4. Ensuring staff coverage. How will you ensure that you have enough coders to maintain productivity levels before, during, and after the transition? Develop a schedule for the two months prior to implementation as well as the two months after implementation to address any planned vacations. Organizations need to have all hands on deck to make this transition successful. Outsourced coding vendors can help ease the burden, but again, proper planning is key.

5. Preparing for an increase in coding questions. Coders are accustomed to helping one another tackle tricky coding scenarios. However, until Coding Clinic publishes more comprehensive guidance, complicated scenarios may continue to play out in ICD-10. Even with more guidance from Coding Clinic, questions will remain. Coding managers’ tasks should be streamlined so they can receive and review questions as they arise. HIM departments need a clear process for handling these questions so coders don’t become overwhelmed. Some organizations may opt to hire a coding educator who can serve as an internal resource. This individual can receive questions, research them, send them to Coding Clinic, and then perform follow-up education. Some departments may be able to appoint someone internally in this role; however, doing so may require additional staff to compensate for removing that individual from the coding work queue. Organizations, particularly large teaching facilities, also may want to consider assigning certain coders to specialize in more complicated, high-volume cases such as interventional radiology and major cardiovascular procedures. Provide these coders with more intense and targeted training in these areas.

Ask coders what they want/need.

Another helpful strategy is to simply survey your staff about what works well and where coders would like to see improvements. To improve processes, directors and managers first need to understand those processes. Some directors and managers may not even be aware of all of the small tasks that coders perform on a daily basis. Others may be unaware of ongoing problems. For example, does a particular remote coder constantly have Internet connectivity issues? If so, work with that coder to address the problem. Ensure that the IT department understands the seriousness of the problem and how it could affect productivity and revenue. The IT department should give priority to coding-related projects and problems.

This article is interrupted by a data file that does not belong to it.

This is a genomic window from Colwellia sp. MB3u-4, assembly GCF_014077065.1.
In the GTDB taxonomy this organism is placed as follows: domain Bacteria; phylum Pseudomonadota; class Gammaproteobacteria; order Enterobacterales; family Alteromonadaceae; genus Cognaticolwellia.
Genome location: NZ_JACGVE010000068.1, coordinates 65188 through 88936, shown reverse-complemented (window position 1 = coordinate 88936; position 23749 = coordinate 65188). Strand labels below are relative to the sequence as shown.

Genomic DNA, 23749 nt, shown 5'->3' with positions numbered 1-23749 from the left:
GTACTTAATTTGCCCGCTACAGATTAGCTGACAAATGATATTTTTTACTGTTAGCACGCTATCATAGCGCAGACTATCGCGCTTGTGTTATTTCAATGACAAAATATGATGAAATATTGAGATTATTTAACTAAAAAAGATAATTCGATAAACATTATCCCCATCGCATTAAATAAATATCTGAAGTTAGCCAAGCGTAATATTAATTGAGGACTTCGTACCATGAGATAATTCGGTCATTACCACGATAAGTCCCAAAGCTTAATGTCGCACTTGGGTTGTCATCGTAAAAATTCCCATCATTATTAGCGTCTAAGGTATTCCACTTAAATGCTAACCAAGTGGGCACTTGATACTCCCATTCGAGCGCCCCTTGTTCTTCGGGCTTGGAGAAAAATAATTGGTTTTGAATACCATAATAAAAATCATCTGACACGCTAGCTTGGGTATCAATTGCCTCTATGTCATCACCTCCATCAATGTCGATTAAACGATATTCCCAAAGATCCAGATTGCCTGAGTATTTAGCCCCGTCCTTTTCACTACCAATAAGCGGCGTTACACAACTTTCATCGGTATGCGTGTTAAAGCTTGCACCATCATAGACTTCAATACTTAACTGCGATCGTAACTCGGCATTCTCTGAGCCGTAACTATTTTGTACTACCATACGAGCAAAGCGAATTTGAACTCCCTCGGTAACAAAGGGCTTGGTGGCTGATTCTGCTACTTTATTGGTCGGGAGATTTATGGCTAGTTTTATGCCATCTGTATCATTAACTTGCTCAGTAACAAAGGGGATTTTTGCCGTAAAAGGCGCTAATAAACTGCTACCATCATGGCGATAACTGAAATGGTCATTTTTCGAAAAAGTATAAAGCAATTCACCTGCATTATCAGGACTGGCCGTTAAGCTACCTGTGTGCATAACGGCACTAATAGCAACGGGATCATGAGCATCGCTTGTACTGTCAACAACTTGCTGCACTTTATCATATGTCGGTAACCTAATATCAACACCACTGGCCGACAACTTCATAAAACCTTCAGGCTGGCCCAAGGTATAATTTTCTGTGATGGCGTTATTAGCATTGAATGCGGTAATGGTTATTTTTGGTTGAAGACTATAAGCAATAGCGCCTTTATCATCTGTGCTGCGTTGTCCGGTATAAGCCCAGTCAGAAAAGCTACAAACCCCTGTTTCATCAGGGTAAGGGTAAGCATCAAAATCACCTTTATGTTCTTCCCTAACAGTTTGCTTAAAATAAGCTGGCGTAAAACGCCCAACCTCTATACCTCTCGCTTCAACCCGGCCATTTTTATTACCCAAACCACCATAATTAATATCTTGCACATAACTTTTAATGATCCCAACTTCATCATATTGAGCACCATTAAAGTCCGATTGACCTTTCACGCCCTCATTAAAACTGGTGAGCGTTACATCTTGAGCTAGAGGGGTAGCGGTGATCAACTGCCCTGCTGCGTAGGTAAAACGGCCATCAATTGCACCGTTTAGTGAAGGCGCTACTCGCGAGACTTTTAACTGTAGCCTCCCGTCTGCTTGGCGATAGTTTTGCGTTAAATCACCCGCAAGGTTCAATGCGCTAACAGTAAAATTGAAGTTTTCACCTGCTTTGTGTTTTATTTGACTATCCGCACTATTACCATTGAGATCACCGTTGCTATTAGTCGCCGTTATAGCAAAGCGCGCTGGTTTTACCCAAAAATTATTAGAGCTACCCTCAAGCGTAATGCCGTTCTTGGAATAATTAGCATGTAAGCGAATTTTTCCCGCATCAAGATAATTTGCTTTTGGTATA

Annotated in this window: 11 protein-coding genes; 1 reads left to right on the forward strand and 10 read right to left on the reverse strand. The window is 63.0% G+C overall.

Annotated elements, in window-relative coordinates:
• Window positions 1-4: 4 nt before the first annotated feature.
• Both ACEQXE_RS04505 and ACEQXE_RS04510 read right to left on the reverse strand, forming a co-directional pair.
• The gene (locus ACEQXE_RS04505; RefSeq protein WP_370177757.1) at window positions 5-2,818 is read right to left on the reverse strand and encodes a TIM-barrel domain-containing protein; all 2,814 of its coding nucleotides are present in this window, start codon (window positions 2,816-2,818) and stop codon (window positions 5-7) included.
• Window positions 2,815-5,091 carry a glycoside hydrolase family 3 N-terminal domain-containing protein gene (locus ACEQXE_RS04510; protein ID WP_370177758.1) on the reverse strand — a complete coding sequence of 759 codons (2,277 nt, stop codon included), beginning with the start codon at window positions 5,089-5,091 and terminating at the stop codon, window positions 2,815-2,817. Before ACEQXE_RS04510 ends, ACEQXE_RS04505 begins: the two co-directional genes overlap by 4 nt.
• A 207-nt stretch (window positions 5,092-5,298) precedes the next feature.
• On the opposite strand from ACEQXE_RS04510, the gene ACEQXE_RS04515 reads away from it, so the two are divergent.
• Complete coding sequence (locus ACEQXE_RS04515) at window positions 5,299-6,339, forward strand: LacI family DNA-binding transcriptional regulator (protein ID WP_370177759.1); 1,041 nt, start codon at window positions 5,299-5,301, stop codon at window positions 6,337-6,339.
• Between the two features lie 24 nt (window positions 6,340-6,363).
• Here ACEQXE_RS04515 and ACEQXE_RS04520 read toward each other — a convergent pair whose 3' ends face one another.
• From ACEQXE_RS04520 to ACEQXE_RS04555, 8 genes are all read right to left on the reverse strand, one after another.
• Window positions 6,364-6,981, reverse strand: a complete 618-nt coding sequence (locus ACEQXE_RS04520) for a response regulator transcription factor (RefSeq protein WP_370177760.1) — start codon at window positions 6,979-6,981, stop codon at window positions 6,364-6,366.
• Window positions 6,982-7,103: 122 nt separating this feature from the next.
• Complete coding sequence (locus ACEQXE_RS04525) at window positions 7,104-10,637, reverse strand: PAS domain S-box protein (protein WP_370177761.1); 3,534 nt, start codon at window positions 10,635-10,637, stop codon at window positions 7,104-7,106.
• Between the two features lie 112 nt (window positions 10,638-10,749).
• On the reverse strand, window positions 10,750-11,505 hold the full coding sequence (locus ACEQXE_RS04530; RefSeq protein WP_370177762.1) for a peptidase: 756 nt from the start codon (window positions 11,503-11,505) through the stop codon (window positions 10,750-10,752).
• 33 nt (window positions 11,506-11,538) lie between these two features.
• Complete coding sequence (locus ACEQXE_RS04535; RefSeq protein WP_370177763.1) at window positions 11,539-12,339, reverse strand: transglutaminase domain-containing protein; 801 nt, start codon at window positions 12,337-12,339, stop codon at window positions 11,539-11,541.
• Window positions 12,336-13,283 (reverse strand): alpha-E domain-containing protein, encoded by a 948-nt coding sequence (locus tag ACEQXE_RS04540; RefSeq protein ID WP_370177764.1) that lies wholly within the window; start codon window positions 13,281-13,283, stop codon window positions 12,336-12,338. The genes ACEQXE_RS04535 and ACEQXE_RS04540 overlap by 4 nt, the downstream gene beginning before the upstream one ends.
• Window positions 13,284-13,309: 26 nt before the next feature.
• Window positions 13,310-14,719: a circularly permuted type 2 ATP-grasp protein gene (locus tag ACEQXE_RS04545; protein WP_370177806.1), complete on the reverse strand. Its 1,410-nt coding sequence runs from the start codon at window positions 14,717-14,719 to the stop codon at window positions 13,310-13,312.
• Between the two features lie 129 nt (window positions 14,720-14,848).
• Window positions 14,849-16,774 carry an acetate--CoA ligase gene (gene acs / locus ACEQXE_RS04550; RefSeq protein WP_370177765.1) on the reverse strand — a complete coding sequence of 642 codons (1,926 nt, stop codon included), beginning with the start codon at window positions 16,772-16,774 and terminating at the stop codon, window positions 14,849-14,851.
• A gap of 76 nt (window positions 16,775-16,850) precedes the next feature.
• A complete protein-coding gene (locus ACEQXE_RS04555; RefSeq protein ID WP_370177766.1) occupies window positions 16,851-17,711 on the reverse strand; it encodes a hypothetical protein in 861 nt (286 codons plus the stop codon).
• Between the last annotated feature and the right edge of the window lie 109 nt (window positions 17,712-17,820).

Ask coders whether they feel comfortable with ICD-10. Have you provided enough practice time and education? Where do coders continue to feel uncertain? Can you provided targeted education or bring in an additional trainer to help boost confidence? All of these things will contribute to your success.


Disclaimer: Every reasonable effort was made to ensure the accuracy of this information at the time it was published. However, due to the nature of industry changes over time we cannot guarantee its validity after the year it was published.
Cathie Wilde, RHIA, CCS

Cathie Wilde, RHIA, CCS, is the director of coding services for MRA. Ms. Wilde has been active in the healthcare industry for more than 30 years. Her previous positions have included assistant director of HIM, DRG coordinator at the Massachusetts Hospital Association, and DRG validator at Blue Cross Blue Shield. She has extensive experience in ICD-9-CM and CPT coding, auditing, data analysis, development and testing of coding products, specialized reporting, and in-service training. As director she is responsible for overseeing the coding division, providing the strategic direction of MRA as a local industry leader of quality coding, auditing, and denial management services. Ms. Wilde is an American Health Information Management Association (AHIMA)-approved ICD-10-CM/PCS trainer.